A period of literary sterility, emotional and physical stress, and considerable mental instability culminated in a kind of religious conversion, the crisis that he described in Inferno. During these years Strindberg devoted considerable time to experiments in alchemy and to the study of theosophy.
Read more of Brita Maud Ellen Mortensen's Biography here.
Extracts from 'The Inferno'.
IV. THE FALL AND PARADISE LOST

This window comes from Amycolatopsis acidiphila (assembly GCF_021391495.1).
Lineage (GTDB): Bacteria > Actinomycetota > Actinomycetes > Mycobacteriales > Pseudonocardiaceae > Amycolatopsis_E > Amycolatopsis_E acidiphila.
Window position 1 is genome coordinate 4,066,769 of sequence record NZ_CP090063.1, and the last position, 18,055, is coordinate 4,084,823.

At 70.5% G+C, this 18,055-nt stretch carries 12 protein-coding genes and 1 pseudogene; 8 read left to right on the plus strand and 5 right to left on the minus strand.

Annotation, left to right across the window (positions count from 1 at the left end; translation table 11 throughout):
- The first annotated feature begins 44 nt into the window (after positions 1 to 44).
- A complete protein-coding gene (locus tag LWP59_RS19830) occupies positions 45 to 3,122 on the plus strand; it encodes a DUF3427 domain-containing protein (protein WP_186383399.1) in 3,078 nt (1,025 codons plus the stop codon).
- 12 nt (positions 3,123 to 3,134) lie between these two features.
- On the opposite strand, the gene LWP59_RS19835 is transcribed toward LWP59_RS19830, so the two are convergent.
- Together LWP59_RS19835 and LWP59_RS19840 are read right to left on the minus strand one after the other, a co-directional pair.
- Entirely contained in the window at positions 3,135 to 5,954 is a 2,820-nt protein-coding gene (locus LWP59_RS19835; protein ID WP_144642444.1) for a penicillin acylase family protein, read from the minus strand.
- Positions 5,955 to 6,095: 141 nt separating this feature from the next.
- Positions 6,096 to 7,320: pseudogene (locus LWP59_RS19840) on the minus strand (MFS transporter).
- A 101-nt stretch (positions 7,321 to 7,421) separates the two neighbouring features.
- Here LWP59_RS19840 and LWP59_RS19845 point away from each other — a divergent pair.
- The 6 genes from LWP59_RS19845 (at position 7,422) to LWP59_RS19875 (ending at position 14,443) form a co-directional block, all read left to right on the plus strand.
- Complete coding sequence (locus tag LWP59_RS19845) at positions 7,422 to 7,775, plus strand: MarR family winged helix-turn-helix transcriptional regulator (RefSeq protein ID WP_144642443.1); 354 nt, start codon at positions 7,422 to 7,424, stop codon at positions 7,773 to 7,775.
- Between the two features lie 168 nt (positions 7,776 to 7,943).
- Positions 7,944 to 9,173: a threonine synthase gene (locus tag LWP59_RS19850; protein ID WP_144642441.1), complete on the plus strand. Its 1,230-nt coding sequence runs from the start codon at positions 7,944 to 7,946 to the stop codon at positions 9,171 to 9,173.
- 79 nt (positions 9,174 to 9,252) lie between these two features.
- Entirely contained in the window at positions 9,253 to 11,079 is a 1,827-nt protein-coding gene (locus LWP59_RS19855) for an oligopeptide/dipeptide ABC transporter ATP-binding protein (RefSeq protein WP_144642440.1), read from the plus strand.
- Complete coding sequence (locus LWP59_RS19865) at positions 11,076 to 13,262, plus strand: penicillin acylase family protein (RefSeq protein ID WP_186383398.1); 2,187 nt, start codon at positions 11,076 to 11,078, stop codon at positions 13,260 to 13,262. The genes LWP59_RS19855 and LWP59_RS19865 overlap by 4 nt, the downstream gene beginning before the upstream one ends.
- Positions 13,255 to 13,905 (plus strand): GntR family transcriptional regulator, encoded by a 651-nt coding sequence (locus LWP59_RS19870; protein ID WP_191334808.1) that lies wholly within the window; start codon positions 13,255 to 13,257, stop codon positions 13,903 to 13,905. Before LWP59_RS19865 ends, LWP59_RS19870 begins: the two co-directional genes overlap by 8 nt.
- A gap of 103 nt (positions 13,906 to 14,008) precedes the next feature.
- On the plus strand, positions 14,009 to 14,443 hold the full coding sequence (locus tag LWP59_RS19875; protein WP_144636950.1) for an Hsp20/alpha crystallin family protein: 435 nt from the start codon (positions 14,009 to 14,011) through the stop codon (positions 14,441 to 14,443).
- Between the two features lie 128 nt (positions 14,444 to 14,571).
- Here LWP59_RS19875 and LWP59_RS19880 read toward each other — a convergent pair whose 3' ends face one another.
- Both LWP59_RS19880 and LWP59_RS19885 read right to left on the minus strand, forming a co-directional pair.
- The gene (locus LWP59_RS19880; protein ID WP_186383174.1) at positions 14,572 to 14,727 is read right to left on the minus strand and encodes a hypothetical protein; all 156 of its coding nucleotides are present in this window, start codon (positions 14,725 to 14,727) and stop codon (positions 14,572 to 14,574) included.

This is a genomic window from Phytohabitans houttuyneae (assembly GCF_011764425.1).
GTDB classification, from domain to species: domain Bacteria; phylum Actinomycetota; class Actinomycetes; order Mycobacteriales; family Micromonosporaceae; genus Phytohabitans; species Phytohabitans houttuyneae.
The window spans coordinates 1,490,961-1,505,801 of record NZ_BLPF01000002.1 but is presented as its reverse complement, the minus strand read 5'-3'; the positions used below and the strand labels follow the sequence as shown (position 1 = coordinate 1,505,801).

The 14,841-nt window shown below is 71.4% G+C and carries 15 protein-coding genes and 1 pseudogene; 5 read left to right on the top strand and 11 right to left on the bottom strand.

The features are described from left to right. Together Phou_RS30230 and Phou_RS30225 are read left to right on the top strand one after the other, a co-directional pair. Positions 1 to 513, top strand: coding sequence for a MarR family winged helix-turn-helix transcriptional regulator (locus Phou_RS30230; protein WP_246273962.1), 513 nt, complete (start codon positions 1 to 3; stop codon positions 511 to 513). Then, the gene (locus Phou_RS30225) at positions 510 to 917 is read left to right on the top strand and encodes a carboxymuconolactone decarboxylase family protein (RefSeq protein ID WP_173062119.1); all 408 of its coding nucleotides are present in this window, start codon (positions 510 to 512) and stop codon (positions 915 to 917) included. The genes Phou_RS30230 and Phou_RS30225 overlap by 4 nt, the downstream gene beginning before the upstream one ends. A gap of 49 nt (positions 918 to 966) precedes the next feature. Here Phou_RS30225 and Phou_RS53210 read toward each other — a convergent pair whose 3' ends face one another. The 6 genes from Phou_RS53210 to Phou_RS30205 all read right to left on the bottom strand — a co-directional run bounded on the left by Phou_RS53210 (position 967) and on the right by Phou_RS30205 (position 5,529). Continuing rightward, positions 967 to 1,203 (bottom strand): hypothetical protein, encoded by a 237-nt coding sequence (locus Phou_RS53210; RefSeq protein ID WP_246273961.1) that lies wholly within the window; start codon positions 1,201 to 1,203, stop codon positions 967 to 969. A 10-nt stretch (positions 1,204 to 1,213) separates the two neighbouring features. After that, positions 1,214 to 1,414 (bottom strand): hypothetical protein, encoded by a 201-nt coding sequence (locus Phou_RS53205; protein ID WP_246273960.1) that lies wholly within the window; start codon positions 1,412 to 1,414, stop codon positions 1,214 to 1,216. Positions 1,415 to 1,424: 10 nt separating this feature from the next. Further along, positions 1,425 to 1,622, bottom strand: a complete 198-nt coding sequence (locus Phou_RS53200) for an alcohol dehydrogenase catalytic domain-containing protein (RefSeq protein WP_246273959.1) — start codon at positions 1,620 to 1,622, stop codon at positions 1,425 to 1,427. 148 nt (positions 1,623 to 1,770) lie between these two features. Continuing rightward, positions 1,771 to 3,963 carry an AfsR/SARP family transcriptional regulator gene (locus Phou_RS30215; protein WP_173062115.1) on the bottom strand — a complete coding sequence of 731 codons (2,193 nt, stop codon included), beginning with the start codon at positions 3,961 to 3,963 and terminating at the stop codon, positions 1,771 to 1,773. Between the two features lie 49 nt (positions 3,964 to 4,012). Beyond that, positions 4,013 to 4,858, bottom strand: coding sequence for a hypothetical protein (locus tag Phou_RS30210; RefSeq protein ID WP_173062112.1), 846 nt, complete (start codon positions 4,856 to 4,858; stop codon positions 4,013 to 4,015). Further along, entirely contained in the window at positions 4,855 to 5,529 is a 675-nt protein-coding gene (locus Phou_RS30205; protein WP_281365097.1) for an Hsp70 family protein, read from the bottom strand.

Guided into this new world in which no one can follow me, I conceived an aversion to social intercourse, and have an unconquerable desire to free myself from my surroundings. I therefore informed my friends that I wished to go to Meudon to write a book which required solitude and quiet. At the same time insignificant disagreements led to a breach with the circle which met at the Restaurant, so that one day I found myself entirely isolated. The first result was an extraordinary expansion of my inner sense; a spiritual power which longed to realise itself. I believed myself in the possession of unlimited strength, and pride inspired me with the wild idea of seeing whether I could perform a miracle. At an earlier period, in the great crisis of my life, I had observed that I could exercise a telepathic influence on absent friends. In popular legends writers have occupied themselves with the subjects of telepathy and witchcraft. I wish neither to do myself an injustice, nor altogether to acquit myself of wrong-doing, but I believe that my evil will was not so evil as the counterstroke which I received. A devouring curiosity, an outbreak of perverted love, caused by my frightful loneliness, inspired me with an intense longing to be re-united with my wife and child, both of whom I still loved. But how was this to be brought about, as divorce proceedings were already on foot? Some extraordinary event, a common misfortune, a thunderbolt, a conflagration ... in brief, some catastrophe which unites two hearts, just as in novels two persons are reconciled at the sick-bed of a third. Stop! there I have it! A sick-bed! Children are always more or less ill; a mother's fear exaggerates the danger; a telegram follows, and all is said. I had no idea of practising magic, but an unwholesome instinct suggested I must set to work with the picture of my dear little daughter, who later on was to be my only comfort in a cursed existence. Further on in this work I will relate the results of my manoeuvre, in which my evil purpose seemed to work with the help of symbolical operations. Meantime the results had to be waited for, and I continued my work with a feeling of undefined uneasiness and a foreboding of fresh misfortune.